“The way the plan is set up is really creative. The overall densification of the area averages 15 units per acre, and we’re maintaining and even enhancing some of the existing treed areas, which really ties in with our Climate Change Adaptation Strategy and our commitment to the city’s urban canopy.”
Building smarter, not harder
The densification is important because it makes the development more economically sustainable.
“When you’re looking at infrastructure, whether it be roadways, hard infrastructure in the ground with water, sewer, electricity, Internet, all that stuff, when we’re densified it becomes more economic because you’re not spreading it out,” said Feduniw.
Creating the concept plan was a city initiative that was already underway when the city purchased the land last August. Feduniw said the city realized it had an opportunity for the city to really forge its identity in the years to come.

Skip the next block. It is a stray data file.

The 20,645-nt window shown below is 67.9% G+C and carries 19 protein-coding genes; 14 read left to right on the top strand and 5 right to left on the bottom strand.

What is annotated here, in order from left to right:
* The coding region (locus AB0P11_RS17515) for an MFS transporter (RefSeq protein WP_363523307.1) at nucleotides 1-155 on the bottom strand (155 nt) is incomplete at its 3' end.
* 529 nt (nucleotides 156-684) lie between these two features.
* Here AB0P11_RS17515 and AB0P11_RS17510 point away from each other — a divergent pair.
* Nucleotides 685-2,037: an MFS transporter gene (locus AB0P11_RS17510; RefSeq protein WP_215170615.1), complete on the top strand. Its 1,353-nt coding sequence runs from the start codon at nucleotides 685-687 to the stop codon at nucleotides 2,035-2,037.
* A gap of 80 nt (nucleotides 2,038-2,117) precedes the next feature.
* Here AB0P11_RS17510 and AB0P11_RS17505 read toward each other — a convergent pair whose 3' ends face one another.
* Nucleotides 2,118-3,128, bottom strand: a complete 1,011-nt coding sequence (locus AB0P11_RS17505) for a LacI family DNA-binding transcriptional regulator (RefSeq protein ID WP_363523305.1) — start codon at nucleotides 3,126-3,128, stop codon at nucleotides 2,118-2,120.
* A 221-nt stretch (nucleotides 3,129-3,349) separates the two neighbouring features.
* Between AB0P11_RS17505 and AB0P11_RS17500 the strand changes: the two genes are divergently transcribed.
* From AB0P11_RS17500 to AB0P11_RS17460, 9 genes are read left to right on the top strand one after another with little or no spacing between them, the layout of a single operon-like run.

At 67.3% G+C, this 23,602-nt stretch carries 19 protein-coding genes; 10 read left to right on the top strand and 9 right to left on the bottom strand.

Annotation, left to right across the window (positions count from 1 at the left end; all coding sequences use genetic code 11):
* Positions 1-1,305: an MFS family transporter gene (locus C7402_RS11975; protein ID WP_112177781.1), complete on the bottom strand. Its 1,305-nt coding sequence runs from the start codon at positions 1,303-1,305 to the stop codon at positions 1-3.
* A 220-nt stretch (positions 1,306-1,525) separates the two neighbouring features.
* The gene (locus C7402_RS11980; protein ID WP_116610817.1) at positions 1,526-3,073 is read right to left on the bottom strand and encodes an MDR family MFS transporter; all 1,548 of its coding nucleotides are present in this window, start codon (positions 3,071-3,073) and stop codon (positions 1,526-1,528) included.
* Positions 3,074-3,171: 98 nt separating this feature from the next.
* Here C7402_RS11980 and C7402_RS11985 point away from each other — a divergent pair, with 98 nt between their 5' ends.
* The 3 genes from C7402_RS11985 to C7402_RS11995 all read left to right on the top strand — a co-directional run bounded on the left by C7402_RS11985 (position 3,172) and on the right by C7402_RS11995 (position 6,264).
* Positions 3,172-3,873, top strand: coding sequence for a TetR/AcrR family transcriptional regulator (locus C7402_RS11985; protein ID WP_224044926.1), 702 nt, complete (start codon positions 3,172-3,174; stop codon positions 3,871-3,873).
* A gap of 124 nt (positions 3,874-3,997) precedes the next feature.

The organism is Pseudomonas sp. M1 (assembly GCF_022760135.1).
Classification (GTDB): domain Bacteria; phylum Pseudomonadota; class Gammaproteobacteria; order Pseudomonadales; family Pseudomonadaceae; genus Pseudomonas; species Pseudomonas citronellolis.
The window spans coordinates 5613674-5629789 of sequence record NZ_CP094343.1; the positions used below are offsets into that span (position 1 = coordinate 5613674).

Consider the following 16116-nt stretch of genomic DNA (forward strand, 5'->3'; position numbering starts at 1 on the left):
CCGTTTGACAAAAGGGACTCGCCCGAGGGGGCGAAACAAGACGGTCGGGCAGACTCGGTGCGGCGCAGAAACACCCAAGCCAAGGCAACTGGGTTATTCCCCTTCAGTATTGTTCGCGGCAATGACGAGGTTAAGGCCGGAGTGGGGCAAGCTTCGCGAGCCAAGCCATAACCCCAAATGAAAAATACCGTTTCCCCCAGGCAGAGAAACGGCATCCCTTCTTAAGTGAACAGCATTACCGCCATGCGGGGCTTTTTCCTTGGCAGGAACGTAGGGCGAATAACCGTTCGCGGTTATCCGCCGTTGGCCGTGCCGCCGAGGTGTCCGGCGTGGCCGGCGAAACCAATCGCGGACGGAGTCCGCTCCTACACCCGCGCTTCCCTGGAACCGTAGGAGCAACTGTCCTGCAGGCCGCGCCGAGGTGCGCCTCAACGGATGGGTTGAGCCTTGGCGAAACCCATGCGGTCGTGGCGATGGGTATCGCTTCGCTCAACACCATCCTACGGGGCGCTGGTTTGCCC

“We’ve got an opportunity to have a direct say in shaping the way the West End is going to be developed. It’s not going to be controlled by one developer – it’s actually articulated and envisioned by the community and it enables various partnerships to exist,” Feduniw said.
“There will be no running amuck and doing whatever you want, it’s about doing what the community wants. That’s really quite exciting and it’s one of those once-in-a-lifetime opportunities that I’m really proud to say we were able to capture as an organization and as a community, because that doesn’t come along very often. So it was really pivotal that we acquire that land to begin with because it gave us a springboard to shape our future.”
More greenspace for everyone
Feduniw says another exciting aspect of the plan is the lands being set aside for park space.